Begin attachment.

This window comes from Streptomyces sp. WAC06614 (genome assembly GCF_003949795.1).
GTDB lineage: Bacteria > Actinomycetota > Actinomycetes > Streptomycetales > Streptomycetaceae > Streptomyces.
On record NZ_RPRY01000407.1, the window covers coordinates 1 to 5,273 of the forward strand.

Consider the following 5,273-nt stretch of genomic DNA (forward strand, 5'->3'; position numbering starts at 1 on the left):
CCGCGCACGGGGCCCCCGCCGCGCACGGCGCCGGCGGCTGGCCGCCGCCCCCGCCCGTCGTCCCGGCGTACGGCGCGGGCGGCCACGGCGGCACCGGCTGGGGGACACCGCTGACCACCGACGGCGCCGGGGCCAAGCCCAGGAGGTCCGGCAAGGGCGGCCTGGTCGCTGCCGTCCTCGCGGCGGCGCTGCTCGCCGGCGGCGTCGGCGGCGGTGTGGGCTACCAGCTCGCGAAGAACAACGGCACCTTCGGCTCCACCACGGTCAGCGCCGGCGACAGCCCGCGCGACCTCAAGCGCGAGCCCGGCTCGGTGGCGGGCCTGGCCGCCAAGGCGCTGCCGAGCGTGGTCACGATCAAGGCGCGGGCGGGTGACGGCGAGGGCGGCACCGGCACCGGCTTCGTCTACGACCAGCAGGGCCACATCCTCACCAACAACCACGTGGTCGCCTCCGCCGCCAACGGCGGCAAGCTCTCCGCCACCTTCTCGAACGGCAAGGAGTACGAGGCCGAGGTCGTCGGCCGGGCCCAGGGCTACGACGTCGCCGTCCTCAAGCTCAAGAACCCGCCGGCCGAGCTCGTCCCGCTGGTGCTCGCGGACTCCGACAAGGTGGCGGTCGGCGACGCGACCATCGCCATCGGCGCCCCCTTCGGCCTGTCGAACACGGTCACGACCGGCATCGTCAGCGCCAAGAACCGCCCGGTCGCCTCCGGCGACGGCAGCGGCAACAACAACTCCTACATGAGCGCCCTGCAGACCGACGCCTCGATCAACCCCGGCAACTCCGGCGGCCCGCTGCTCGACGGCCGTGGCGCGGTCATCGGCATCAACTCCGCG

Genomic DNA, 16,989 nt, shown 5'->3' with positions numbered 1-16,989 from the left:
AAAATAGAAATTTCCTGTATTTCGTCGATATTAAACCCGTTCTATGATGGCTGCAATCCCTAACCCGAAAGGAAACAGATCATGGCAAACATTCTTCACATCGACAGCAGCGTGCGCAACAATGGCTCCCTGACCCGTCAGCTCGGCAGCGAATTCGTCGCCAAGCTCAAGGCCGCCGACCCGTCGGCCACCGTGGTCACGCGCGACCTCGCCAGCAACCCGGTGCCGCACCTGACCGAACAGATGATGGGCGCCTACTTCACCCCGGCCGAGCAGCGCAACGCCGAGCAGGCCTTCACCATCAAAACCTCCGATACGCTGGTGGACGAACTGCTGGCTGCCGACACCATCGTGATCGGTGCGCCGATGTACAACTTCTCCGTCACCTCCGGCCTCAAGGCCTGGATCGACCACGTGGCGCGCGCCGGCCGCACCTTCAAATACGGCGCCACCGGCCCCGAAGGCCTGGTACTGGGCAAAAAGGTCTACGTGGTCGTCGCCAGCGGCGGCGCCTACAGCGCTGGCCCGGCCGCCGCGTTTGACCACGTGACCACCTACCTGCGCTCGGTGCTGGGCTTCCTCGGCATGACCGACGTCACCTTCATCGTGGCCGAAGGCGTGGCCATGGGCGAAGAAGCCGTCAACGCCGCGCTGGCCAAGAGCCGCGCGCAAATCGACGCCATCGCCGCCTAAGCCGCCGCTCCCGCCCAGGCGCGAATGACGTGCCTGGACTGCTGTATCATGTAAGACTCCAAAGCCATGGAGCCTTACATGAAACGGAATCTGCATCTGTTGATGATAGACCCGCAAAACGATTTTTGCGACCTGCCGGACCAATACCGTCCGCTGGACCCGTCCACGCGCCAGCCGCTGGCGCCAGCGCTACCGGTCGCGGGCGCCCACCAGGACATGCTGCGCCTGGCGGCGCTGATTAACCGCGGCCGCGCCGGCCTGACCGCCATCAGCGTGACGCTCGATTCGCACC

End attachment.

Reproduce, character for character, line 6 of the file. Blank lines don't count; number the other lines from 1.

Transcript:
Genomic DNA, 16,989 nt, shown 5'->3' with positions numbered 1-16,989 from the left: